During World War II, Beechcraft D17W, c/n 164, was impressed into military service at Tarrant Field, Texas, 12 March 1943. Assigned to the United States Army Air Corps, it was given the designation UC-43K Traveler and Air Corps serial number 42-107277. It was turned over to the Reconstruction Finance Corporation, 22 November 1944. The airplane was now powered by a 971.930-cubic-inch displacement (15.927 liter) Wright R-975-5 Whirlwind nine-cylinder radial and was redesignated Beechcraft D17R. It was sold to the Carver Pump Company, Muscatine, Iowa, and registered NC50958. The record-setting Beechcraft Staggerwing crashed at Avenger Field, Sweetwater, Texas, 15 December 1945.
¹ FAI Record File Number 12228: 8,761 meters (28,743 feet), 6 March 1931.
20 March 1937: After completing repairs and preparation for the second leg of her around-the-world flight—Hawaii to Howland Island—Amelia Earhart’s Lockheed Electra 10E, NR16020, was moved from Wheeler Field to Luke Field on Ford Island on 19 March to take advantage of the longer, fully paved runway.
Paul Mantz had warmed the engines at 5:00 a.m., 20 March, then shut them down. He would not be aboard for this flight. Amelia Earhart, Captain Manning and Captain Noonan boarded the Electra at 5:30 a.m. and Earhart restarted the engines. At 5:40 a.m., she began to taxi to the northeast corner of the runway. Weather was good, with a ceiling of 3,000 feet, visibility 3,500 feet in pre-dawn darkness, and wind from the south at 2 miles per hour.
At 5:53 a.m., Amelia Earhart accelerated for takeoff. A United States Army Board of Investigation report describes what happened next:
On reaching the end Miss Earhart turned and after a brief delay opened both throttles. As the airplane gathered speed it swung slightly to the right. Miss Earhart corrected this tendency by throttling the left hand motor. The airplane then began to swing to the left with increasing speed, characteristic of a ground loop. It tilted outward, right wing low and for 50 or 60 feet was supported by the right wheel only. The right-hand landing-gear suddenly collapsed under this excessive load followed by the left. The airplane spun sharply to the left on its belly amid a shower of sparks from the mat and came to rest headed about 200 degrees from its initial course. There was no fire. Miss Earhart and her crew emerged unhurt. The visible damage to the airplane was as follows:- Right wing and engine nacelle severely damaged, left engine nacelle damaged on under side, right hand rudder and end of stabilizer bent. The engines were undamaged. The oil tanks were ruptured. . . .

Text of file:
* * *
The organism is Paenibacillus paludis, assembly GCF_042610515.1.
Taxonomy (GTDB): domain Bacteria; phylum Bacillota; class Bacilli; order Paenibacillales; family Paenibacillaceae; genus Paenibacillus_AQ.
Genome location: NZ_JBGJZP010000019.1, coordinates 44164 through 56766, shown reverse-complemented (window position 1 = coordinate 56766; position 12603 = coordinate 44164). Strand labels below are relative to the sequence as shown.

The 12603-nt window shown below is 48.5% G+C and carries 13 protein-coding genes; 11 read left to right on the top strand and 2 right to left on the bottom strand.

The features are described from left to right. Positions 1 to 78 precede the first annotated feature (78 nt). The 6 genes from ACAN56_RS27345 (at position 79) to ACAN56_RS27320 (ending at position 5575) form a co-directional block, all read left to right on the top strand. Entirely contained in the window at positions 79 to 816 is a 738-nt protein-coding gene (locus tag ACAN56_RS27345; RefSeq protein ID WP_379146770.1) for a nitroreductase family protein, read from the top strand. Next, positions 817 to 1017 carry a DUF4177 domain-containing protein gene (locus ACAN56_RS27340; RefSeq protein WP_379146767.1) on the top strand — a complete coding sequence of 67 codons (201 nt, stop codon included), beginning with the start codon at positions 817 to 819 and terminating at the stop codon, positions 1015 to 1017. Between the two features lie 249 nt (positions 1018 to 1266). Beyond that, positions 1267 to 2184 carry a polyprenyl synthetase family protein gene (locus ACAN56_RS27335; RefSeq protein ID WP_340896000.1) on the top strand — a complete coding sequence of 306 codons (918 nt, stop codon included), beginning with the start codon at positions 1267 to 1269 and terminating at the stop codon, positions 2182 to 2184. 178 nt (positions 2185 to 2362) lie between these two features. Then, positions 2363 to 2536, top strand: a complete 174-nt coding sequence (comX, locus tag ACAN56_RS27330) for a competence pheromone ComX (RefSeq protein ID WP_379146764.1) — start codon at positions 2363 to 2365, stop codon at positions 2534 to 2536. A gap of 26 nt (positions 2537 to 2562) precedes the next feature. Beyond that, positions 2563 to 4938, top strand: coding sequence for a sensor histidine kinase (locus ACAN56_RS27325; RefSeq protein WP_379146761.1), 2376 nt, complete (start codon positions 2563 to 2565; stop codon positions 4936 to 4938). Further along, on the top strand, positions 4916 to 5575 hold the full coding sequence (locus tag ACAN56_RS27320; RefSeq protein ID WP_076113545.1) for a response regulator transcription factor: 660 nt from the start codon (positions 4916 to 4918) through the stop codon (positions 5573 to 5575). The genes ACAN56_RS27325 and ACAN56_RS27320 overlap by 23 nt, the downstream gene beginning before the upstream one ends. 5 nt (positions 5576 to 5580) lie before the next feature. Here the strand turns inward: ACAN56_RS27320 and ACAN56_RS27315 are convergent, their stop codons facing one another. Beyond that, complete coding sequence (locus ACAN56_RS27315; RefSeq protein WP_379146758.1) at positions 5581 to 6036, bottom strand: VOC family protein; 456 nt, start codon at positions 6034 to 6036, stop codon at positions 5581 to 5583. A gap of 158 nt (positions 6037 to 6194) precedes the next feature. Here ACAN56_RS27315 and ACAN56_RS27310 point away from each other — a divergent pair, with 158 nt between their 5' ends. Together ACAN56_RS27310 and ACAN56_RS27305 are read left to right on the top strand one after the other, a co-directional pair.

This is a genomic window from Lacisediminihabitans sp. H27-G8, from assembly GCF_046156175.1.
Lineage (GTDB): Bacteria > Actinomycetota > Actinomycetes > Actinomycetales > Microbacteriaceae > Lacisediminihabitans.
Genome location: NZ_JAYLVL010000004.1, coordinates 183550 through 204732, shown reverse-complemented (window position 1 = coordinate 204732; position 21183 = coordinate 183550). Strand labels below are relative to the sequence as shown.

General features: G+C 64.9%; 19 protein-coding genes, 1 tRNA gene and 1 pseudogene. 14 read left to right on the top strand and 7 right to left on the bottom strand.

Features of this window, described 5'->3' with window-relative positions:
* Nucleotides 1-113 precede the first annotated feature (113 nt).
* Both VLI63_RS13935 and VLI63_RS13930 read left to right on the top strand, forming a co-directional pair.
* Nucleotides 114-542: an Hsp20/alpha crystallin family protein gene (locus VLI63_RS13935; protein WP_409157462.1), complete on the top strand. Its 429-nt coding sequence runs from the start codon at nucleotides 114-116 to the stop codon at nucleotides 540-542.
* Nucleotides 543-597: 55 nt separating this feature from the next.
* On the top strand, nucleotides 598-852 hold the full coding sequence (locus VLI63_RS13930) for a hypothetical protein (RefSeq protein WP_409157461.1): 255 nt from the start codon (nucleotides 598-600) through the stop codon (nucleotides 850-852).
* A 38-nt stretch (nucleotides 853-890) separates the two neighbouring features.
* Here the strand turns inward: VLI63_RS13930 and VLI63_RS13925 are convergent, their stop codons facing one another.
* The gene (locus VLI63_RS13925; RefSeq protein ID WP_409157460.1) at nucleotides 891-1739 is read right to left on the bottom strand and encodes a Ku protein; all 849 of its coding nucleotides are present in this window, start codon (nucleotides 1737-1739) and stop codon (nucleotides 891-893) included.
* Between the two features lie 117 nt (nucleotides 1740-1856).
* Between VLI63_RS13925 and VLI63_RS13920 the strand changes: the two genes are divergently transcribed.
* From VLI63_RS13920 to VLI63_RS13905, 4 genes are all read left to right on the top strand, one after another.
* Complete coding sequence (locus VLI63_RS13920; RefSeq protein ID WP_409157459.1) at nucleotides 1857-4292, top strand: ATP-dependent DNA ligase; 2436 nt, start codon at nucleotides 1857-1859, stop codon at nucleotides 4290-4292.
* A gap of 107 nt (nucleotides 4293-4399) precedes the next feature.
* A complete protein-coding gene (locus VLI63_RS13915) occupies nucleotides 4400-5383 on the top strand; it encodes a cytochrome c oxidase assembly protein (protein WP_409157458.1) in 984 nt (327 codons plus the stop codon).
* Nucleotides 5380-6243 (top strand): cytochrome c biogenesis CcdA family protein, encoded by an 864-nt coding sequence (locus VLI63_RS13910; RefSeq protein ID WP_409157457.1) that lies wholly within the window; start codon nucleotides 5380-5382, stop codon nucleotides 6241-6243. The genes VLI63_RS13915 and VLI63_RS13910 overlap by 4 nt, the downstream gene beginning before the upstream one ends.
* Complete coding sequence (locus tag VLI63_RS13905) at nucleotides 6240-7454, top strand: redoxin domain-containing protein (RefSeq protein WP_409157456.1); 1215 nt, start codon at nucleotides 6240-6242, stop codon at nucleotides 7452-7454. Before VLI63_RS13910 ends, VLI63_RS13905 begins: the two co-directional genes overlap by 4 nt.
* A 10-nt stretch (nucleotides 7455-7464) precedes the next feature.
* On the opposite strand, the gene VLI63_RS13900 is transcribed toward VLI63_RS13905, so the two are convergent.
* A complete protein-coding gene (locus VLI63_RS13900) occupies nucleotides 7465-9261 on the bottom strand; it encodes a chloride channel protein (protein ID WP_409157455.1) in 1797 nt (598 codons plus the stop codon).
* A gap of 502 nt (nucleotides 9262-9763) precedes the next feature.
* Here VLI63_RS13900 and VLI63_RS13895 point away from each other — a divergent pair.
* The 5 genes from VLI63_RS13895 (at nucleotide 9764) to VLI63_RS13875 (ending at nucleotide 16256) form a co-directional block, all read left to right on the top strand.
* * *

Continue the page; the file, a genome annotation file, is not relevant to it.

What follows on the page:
FINDINGS: . . .after a run of 1200 feet the airplane crashed on the landing mat due to collapse of the landing gear as a result of an uncontrolled ground loop; the lack of factual evidence makes it impossible to establish the reason for the ground loop; that as a result of the crash the airplane was damaged to an extent requiring major overhaul. . . .
—excerpts from PROCEEDINGS OF A BOARD OF OFFICERS CONVENED TO INVESTIGATE THE CRASH OF MISS AMELIA EARHART AT LUKE FIELD, 20 MARCH 1937
The Electra was extensively damaged. There were no injuries, but the Electra was sent back to Lockheed at Burbank, California, aboard the passenger liner, SS Lurline, for repair.
At the time of the accident, NR16020 had flown 181 hours, 17 minutes, total time since new (TTSN).
19 March 1937: After her record-setting 15 hour, 47 minute overnight flight from Oakland, Amelia Earhart’s Lockheed Electra 10E Special NR16020 was placed in a hangar at Wheeler Army Airfield, Honolulu, for maintenance and repair. During the flight, a propeller pitch change mechanism failed. Inspection revealed that both propeller hubs were badly galled “due to improper or insufficient lubrication.” They were overhauled by the Army Air Corps’ Hawaiian Air Depot at Luke Field, then re-installed on the Electra.
At 11:15 a.m. on the 19th, Paul Mantz and two friends took the Electra for a test flight, then repositioned to Luke Field on Ford Island, with its longer, hard-surfaced runway, for an early morning takeoff on the second leg of the around-the-world flight.
18 March 1937, 5:40 a.m.: Amelia Earhart and her crew sighted Diamond Head on the island of Oahu, Hawaiian Islands. The Electra landed at Wheeler Army Airfield, Honolulu, after an overnight flight from Oakland, California, completing the first leg of a planned around-the-world flight in 15 hours, 47 minutes.
Also aboard were Paul Mantz, Amelia’s friend and adviser, as co-pilot, navigator Captain Frederick Joseph Noonan, formerly of Pan American Airways, and Captain Harry Manning of United States Lines, acting as radio operator and navigator. The airplane was Earhart’s Lockheed Electra 10E Special, registration NR16020.
About an hour after takeoff from Oakland, California, the Electra overtook the Pan American Airways Hawaii Clipper, which had departed San Francisco Bay an hour-and-a-half before Earhart. She took photographs of the Martin M-130 flying boat.
In her log, Amelia Earhart described the sunset over the Pacific Ocean:
“. . . golden edged clouds ahead, then the golden nothingness of sunset beyond. . . The aft cabin is lighted with a weird green blue light, Our instruments show pink. The sky rose yellow. . . Night has come. The sea is lovely. Venus is setting ahead to the right. The moon is a life-saver. It gives us a horizon to fly by. . . .”
— Amelia: The Centennial Biography of an Aviation Pioneer, by Donald M. Goldstein and Katherine V. Dillon, Brassey’s, Wahington and London, 1997, Chapter 18 at Page 171.
On arrival at Hawaii, Earhart, saying that she was very tired, asked Paul Mantz to make the landing at Wheeler Field.